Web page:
A number of people spent hours in the gallery looking, soaking.

This alone made all the work worth it, but it's just the beginning of what happened...

Friday, September 20, 2013

Artist Reception/Interactive Event Part III (the Why)

The most common question we hear these days is "why are you doing this?" Some people have connected to the work feel sad or frustrated that it will be taken down and divvied out to people. We feel a bit that way too, which is good -- that's part of what we are getting at! (We also feel thankful and excited).

The idea for giving the art away came to us after going to Christa's grandmother's estate auction. Grandma was moving in with one of her daughters so she had to get rid of most of her stuff. Some of that stuff was highly valued by the family members who came (an old Bible, a coin collection, a doll). Other pieces went for almost nothing. This got us thinking about how transient material possessions are, and how what one generation loves the next might dismiss without a second thought.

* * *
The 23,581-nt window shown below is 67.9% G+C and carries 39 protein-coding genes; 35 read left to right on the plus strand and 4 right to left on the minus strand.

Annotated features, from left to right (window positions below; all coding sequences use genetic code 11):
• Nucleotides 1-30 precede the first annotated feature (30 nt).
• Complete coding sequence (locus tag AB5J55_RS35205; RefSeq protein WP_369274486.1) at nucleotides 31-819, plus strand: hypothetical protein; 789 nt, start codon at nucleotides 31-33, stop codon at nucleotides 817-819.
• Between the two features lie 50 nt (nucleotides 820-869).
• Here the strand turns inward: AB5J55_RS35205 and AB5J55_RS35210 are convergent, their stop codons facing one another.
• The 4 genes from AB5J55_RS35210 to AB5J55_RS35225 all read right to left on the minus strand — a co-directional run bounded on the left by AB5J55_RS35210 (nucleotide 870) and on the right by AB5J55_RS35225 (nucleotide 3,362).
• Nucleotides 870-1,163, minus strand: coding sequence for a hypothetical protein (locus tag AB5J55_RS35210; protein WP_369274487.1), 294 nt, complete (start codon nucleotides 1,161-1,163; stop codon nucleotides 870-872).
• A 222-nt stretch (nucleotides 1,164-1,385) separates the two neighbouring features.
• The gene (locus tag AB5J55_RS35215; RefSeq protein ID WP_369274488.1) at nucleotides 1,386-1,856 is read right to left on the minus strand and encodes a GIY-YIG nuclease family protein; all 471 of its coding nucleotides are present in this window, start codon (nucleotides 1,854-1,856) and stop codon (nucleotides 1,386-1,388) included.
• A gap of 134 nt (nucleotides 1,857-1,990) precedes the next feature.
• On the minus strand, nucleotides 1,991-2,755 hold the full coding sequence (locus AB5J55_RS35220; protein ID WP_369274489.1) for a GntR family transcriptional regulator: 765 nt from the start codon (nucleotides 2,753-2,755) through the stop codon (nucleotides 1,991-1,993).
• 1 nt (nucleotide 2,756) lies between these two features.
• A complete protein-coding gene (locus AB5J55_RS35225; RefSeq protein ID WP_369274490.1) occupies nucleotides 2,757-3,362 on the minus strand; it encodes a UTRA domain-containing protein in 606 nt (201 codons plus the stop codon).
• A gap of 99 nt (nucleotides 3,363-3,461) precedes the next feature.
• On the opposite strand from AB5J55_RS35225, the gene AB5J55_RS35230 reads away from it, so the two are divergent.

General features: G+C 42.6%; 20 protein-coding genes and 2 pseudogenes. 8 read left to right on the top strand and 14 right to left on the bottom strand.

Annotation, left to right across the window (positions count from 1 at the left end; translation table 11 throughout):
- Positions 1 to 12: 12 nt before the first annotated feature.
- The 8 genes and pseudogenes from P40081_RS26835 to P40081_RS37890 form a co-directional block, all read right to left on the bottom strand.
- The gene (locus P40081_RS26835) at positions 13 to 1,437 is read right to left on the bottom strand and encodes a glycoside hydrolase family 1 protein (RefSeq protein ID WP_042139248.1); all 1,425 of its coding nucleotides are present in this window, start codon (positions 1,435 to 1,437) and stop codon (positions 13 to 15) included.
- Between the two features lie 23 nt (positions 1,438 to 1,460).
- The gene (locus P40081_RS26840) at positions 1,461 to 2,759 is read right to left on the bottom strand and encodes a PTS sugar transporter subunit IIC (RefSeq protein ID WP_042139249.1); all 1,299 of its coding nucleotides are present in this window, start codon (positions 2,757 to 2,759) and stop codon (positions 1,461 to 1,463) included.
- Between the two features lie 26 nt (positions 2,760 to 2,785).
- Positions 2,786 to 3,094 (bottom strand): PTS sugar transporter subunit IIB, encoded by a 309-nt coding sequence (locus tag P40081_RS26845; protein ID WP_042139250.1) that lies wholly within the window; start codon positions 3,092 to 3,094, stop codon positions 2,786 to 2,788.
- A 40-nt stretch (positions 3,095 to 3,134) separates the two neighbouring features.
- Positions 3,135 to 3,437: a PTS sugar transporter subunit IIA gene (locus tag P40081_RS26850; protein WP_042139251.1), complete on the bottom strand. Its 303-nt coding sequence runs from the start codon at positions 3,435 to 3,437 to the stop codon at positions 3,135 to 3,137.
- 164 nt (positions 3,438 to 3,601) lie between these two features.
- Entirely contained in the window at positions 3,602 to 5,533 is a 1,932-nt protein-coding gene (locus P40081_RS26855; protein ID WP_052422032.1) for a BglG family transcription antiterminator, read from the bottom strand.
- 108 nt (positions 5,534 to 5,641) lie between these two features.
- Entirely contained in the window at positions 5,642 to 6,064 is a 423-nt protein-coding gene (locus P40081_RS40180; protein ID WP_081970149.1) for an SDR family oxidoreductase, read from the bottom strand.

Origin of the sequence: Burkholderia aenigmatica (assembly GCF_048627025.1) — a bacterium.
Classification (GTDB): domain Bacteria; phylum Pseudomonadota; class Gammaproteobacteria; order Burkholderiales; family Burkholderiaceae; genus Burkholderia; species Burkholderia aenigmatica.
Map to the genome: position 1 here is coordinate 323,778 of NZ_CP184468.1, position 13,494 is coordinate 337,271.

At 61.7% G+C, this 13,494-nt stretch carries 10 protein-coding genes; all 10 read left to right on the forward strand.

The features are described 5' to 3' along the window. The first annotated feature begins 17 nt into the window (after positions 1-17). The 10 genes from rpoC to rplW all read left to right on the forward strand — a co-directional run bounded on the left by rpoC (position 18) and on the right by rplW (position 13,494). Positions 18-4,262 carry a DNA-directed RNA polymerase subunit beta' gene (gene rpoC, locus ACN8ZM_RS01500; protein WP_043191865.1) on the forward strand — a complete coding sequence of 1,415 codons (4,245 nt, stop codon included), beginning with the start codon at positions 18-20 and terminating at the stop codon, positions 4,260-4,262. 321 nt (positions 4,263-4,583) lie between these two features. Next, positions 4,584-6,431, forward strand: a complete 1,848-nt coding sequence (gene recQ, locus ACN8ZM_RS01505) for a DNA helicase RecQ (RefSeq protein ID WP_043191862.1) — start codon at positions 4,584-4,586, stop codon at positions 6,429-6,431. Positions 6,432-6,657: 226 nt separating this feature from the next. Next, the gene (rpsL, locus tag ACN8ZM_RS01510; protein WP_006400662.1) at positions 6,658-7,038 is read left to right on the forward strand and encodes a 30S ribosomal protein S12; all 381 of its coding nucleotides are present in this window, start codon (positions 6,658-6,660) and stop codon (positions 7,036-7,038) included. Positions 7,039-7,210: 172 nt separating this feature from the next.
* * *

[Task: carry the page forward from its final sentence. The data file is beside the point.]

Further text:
As artists we want to create something that is valuable and that might outlast us. We can can become very attached to our work and our ideas about what it should or might become. These dreams and plans are important to have, but they can also be damaging and distracting. Giving away the art was for us, a way of looking right in the eyes of the reality that this work is temporal. It may or may not last beyond our lifetimes.

This frees us also to take ourselves and our work a little more lightly, and to look for ways that it might make peoples' lives a little better, even if it's only for a few years or even (gulp) months. So (with this project) we decided to give the art away to whoever comes to the event.

Another image that was helpful to us as part of the "why"  is the parable Jesus told about the guy who invited his friends to a banquet. Many of them were too busy so the guy went out and invited anyone and everyone to come (including people you wouldn't usually want at your party).